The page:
I have had meetings with a number of groups on this issue. The most recent such meeting was on 21 October when I met with the Committee on Management for Protestant Schools. I extended an invitation to that committee to join a working group with my officials to identify particular measures to support the schools and to consider options that might deal with their needs. Regrettably, the committee declined that invitation. On 18 November, senior officials from my Department met with some of the bishops to consider how the issues could be progressed. An arrangement is now in place to provide particular information that can assist my officials in their work on identifying measures aimed at sustaining schools in the Protestant sector.

What has been sought at the meetings with me is a simple reversal of the budget measures, determined solely on a denominational criterion. As I have explained previously in this House, that is not legally possible. The Constitution, in Article 44°, permits State aid to denominational schools, but only on the basis of no discrimination between schools under different religious management.

I am concerned at some of the claims that have been made on why legal advice was sought on the matter. I welcome this opportunity to clarify the position in respect of the legal advices. Work was under way in a more general context to identify legal advice on a range of issues. However, this specific issue arose when, following an oral parliamentary question from Deputy Quinn on 18 October 2007 on the block grant and Article 44° of the Constitution, the Secretary General of my Department asked for an assessment of all legal advices and legal opinion on the difference in funding arrangements for Catholic and Protestant fee-charging schools. That work identified a number of advices from 1983 onwards.

The legal advice was brought to my attention during the preparation of savings options for consideration by the Government prior to budget 2008. The issue was raised between the Attorney General and me in the context of the budget in October 2008. It is clear that the provenance of the legal advices did not relate to the outcome of a High Court hearing, as has been claimed. The High Court hearing concerned did not take place until June 2008. My Department acted correctly in both ensuring that the lawfulness of the funding arrangements for fee-charging schools was considered and in identifying its relevance in terms of decisions taken collectively by the Government in budget 2008.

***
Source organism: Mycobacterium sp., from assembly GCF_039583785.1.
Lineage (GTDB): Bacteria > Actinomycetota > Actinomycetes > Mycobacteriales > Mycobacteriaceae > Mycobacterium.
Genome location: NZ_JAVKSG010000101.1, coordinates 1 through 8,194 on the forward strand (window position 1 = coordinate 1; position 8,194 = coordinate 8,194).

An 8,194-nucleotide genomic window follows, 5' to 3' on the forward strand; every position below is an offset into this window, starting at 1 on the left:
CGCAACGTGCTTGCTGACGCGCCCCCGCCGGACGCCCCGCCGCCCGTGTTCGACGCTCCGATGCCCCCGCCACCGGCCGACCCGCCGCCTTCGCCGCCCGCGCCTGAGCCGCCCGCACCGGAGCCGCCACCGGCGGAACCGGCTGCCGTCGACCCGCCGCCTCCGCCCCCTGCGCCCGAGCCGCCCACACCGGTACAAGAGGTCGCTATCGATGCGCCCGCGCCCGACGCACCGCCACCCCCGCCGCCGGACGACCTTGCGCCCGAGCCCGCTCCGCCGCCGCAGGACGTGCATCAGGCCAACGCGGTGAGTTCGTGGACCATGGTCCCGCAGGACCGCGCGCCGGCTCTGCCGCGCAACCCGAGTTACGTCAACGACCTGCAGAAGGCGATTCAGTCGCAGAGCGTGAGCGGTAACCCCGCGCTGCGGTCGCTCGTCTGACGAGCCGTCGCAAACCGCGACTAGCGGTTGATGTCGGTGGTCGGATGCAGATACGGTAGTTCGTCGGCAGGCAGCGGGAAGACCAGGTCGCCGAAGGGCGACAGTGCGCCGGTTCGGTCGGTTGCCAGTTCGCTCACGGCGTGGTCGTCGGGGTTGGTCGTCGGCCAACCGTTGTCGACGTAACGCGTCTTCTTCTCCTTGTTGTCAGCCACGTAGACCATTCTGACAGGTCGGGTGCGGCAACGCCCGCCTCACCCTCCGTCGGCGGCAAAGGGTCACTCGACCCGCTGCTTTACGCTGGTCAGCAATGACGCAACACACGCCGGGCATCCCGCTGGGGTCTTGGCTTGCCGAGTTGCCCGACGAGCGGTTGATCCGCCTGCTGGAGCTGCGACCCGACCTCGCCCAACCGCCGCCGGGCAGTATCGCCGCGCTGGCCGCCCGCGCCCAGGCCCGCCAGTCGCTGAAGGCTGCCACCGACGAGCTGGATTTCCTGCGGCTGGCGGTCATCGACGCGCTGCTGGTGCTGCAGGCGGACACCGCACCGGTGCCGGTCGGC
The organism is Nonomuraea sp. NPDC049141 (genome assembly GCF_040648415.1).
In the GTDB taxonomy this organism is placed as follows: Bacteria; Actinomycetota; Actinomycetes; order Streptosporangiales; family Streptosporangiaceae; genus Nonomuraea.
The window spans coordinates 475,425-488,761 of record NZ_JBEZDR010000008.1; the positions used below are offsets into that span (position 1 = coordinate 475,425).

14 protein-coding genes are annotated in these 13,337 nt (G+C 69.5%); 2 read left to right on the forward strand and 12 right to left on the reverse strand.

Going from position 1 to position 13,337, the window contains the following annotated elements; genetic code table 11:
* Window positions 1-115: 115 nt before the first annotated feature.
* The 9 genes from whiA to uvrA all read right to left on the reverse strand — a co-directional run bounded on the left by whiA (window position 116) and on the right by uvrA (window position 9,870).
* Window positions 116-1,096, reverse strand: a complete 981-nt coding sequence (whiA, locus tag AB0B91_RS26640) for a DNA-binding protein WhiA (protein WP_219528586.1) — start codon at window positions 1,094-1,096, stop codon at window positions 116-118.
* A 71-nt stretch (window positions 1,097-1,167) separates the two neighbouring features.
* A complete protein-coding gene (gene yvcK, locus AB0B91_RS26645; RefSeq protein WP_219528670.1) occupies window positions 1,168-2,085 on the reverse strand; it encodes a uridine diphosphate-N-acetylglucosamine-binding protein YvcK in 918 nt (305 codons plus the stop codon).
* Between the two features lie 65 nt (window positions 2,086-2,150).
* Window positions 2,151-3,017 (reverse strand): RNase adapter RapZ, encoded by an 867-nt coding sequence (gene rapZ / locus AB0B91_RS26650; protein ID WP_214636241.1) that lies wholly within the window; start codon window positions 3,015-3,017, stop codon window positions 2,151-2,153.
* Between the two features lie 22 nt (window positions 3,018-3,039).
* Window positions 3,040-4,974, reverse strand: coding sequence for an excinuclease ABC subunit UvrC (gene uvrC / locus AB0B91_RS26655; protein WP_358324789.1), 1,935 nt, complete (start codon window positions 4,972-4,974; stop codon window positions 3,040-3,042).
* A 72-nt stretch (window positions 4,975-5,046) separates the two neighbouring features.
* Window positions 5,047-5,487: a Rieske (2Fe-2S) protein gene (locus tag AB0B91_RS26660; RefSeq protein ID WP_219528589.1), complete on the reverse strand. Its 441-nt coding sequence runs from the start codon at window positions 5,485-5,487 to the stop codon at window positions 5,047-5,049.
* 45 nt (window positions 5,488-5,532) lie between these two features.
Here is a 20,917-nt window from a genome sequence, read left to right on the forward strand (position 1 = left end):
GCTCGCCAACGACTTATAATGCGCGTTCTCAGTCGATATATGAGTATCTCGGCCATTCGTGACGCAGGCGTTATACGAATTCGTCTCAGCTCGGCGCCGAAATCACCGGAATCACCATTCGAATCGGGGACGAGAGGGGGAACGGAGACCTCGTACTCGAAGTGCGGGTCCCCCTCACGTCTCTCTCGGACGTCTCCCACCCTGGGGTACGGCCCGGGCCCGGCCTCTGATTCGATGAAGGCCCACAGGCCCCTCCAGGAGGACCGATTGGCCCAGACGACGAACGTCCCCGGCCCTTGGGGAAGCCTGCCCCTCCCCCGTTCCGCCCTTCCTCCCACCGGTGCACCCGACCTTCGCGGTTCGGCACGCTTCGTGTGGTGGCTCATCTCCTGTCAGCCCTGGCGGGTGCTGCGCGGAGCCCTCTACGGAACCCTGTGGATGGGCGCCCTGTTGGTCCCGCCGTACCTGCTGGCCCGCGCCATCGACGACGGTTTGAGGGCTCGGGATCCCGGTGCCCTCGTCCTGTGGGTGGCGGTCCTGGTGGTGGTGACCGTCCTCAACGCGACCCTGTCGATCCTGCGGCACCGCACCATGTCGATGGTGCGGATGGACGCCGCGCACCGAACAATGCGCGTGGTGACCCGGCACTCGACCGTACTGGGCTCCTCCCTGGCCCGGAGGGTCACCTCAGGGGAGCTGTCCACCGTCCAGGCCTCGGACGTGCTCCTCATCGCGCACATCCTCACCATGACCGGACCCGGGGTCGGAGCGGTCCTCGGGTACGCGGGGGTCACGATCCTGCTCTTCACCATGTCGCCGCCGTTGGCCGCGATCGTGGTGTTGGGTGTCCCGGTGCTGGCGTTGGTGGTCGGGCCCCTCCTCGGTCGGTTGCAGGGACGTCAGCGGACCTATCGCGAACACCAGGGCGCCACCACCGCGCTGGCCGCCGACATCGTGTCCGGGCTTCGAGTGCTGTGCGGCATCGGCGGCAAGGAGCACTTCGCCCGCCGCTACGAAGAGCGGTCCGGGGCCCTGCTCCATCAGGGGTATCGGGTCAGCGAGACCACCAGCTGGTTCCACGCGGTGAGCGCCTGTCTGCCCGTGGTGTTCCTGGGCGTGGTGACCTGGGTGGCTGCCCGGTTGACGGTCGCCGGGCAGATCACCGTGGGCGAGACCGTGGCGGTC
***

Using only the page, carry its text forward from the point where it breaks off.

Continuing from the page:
The words of Mandy Rice-Davies come to mind. She famously said "Well, he would, wouldn't he?" The same applies to the Minister and his Department. We have been through this previously. Angry words have been expressed on all sides of this House. I am only concerned with one thing, namely, sorting out this issue and resolving it.

I wish to make a proposal to the Minister for his consideration. Whatever about his position on the auxiliary grants that, in effect, he took from the 21 Protestant fee-paying schools in last year's budget, would he consider an increase in the block grant, which as the Minister is aware, is administered by the SEC, which, in effect, is ring-fenced to poorer Protestant children who attend those schools? As I noted recently in a reply the Minister made to a question of mine, that would not present any constitutional difficulty. In lieu of the reductions the Minister has made to a range of grants to those schools in last year's budget, would he consider an increase to the block grant in the context of the Estimates?

I wish to reach an accommodation as well. I have met seven different groups from the Protestant denomination. On all occasions I have made it clear that if there are difficulties, I wish to resolve them and to do that in consultation with them. I was very disappointed when we met them two weeks ago. I suggested establishing a working group but they refused point blank to do it. All they wanted was a reversal of something I could not reverse. It would be unconstitutional.

I welcome the fact, however, that Archbishop Neill and Bishop Coulton met the Department's Secretary General and other officials last week. Great progress was made at that meeting. It has now been agreed that they will provide information to the Department outlining where there are difficulties for Protestant schools. When that is done, we will examine and evaluate the information and make a decision on it. At all times since this commenced, I have asked the Protestant community and its schools and bishops to provide information to me that shows clearly where there is real difficulty. I accept there are some difficulties for rural Protestant schools. If that can be outlined clearly, I am prepared to take action.